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Medical Consumer’s Advocate nasal saline solutions, leeches, and other odd forms of torture

Q: Back in ’77, I was diagnosed with sinusitis (oh, and a deviated septum, too.) There was one part of the exam that still makes me shudder and shall haunt me forever. I heard the doctor tell the nurse to give me ‘the treatment’. (He might have said ‘water treatment’; it was a long time ago).

My chair was then positioned so that my head was lower than the rest of me. The nurse then proceeded to squirt water up my nose and vacuum it out again. Many times. I thought I was drowning/dying. It was horrific. (I don’t swim, by the way, so maybe I’m overly sensitive to have water in my nose.) The nurse ended up telling the doctor that she couldn’t finish ‘the treatment’ because I was being ‘a baby.’ (Good bedside manner.)

Anyway, my question is, is this particular form of treatment still used? I *think* they were ‘irrigating’ my nose to get a better look inside, but I’m not sure. Is that the purpose of a CT scan these days then, to prevent this medieval water torture?

Thanks for taking the time to read this. And thanks for an entertaining and informative site.

A: Thanks for the kind feedback.

In Mexican prisons, they allegedly torture prisoners by opening a bottle of Coca Cola (you know, the old style curvy bottle), adding a teaspoon or so of cayenne, shaking it up, and unleashing it on the nostrils of the unfortunate victim.

Count your blessings, you only got the Saline Treatment.

Nowadays, we still recommend nasal saline spray and even saline irrigation using a variety of devices (there are even Water Pik attachments that are modified to produce a less powerful stream.) Key difference: you, the patient, does it– not a nurse (was she wearing black leather and spiked heels?) That way, you can control the forcefulness of the treatment. If you blow the back of your head off, you only have yourself to blame.

Trendier still (and one step closer to the Mexican prison) is hypertonic saline, which is salt water that is a bit more concentrated than regular saline (AKA normal saline, which matches the salt concentration of your blood.) Hypertonic saline is a bit of an irritant, producing a lot of mucus, which tends to flush the nose of unwanted bacteria, dust, pollen, etc.

By the way, in some cultures, nasal douching is as much a part of the daily routine as toothbrushing is in ours.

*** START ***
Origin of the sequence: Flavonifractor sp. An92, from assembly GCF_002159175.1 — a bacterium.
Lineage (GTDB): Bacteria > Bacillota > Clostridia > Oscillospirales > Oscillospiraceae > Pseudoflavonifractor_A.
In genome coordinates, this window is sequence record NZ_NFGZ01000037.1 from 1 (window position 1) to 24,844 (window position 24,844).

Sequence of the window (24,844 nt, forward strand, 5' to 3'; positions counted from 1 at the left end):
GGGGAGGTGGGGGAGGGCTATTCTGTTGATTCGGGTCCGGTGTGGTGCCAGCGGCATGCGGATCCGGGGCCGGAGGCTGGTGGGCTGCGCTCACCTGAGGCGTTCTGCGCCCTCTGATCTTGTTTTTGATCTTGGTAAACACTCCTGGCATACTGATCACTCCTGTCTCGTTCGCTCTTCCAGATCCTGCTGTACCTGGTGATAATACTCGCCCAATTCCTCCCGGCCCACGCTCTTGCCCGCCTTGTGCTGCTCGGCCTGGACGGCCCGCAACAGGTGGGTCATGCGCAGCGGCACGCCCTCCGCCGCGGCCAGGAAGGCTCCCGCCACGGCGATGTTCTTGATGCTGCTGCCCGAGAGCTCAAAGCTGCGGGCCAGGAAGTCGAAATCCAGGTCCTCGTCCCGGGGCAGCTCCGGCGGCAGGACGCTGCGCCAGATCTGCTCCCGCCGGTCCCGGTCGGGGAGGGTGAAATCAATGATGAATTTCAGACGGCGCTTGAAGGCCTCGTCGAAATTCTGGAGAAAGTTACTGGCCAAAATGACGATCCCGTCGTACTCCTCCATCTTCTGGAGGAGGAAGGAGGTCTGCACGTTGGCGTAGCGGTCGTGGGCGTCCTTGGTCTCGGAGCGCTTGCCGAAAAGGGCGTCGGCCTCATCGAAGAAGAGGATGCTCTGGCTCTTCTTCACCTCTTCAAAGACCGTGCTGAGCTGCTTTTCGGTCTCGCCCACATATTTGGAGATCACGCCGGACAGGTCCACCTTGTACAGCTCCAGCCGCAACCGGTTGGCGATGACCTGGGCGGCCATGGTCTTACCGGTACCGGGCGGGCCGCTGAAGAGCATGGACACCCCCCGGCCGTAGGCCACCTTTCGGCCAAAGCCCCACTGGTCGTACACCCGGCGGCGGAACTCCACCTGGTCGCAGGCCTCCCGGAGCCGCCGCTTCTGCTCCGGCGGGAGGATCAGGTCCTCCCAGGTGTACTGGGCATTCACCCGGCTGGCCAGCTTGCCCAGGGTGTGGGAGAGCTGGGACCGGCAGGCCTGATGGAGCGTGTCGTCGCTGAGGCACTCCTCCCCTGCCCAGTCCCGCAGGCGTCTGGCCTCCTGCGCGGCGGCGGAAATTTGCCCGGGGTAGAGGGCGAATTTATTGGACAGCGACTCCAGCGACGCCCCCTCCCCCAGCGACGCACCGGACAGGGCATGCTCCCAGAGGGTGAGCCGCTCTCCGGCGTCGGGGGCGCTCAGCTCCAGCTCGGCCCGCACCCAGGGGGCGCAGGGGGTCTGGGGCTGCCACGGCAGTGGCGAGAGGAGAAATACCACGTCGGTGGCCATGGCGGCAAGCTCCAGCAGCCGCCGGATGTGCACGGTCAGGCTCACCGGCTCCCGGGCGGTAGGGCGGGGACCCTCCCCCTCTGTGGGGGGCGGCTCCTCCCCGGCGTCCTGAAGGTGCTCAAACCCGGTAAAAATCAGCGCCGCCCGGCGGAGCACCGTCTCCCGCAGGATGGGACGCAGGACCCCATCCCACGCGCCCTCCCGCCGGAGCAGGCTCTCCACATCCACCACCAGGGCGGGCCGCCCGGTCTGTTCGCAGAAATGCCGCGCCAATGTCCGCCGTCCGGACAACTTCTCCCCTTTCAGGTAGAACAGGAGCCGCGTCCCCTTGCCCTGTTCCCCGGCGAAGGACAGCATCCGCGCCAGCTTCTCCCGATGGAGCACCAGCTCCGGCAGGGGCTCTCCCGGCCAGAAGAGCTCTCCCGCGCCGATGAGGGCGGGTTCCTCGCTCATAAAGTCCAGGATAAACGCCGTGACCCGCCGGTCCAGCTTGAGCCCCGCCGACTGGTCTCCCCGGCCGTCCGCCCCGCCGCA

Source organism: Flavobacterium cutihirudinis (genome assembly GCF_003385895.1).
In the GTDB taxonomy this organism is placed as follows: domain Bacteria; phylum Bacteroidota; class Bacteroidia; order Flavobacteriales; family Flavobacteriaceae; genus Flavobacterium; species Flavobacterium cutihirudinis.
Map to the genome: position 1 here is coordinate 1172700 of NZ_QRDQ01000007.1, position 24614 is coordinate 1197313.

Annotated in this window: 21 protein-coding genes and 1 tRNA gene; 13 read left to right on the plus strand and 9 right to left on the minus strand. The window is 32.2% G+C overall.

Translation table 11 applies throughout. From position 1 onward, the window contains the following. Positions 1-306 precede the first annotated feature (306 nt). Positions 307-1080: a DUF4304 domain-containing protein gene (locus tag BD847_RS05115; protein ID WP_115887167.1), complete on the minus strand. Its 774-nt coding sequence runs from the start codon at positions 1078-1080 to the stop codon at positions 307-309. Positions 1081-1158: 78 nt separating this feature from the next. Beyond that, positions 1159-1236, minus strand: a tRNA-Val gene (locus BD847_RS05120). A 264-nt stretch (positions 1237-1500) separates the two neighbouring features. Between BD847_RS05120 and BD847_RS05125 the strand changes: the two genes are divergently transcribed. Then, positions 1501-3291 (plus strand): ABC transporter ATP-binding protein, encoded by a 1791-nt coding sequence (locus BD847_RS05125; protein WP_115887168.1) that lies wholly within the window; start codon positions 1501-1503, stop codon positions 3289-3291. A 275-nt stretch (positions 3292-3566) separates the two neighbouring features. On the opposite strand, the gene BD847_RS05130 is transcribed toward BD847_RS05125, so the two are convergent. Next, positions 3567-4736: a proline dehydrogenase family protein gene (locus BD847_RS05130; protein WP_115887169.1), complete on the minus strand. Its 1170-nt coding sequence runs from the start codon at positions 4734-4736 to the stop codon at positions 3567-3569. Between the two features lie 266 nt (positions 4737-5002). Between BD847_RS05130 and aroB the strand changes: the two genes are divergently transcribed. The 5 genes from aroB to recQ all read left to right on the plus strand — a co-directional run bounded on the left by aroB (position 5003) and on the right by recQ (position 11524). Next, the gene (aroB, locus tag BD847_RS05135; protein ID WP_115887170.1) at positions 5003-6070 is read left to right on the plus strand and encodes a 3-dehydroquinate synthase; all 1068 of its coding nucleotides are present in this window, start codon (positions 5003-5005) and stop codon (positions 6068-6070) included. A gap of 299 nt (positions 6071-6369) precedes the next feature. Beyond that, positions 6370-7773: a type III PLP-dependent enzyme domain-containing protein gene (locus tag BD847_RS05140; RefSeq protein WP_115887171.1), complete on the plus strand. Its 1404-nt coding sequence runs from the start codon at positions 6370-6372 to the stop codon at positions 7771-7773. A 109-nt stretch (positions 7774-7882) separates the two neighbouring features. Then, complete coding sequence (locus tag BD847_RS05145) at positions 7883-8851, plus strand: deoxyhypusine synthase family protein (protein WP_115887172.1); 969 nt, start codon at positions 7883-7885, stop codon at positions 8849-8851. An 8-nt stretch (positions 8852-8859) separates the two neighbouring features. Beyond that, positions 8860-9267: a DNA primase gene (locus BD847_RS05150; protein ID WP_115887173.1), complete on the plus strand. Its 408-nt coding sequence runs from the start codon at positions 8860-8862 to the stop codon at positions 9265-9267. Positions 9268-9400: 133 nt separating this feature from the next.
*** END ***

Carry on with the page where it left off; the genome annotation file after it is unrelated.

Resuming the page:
The purpose of this douching is to improve the environment within the nose, decrease inflammation and thereby improve your sinuses’ ability to drain. There are caveats to this procedure, however. Aside from the discomfort of douching, there are some organisms which thrive on wet environments. Thus, by douching, you could get rid of some bad bugs but make your nose a homey place for different bad bugs.

Nevertheless, on the whole, I like nasal saline irrigation, particularly in patients who have had sinus or septal surgery.

Q: Thanks for your reply. I was hoping nasal irrigation had gone the way of leeching, but no such luck, I guess. 🙂

A: Sorry to disappoint you, but leeching has NOT gone the way of leeching. Leeches are alive and well. I should know, I was the leech keeper during my residency at USC.

Leeches are used for a very specific purpose: relief of venous obstruction in a reattached bit of tissue. Typical example: man slices finger off in a band saw, and the hand surgeon reattaches the finger. Two hours later, the digit is blue. The problem is usually not with the arterial supply, but with obstructed venous outflow. Solution: attach a leech. Leeches ‘inject’ an anticoagulant. Not only do they suck out a bit of venous blood, they create a wound which continues to ooze for an hour or more.

We use only medicinal leeches, which are leeches that are raised under very clean conditions. Thus, you don’t need to worry about acquiring some bizarre parasitic disease from a wild-caught leech; the leeches are quite clean, and in fact, make rather attractive aquarium pets. But they will be quite deadly to the fish in your tank.


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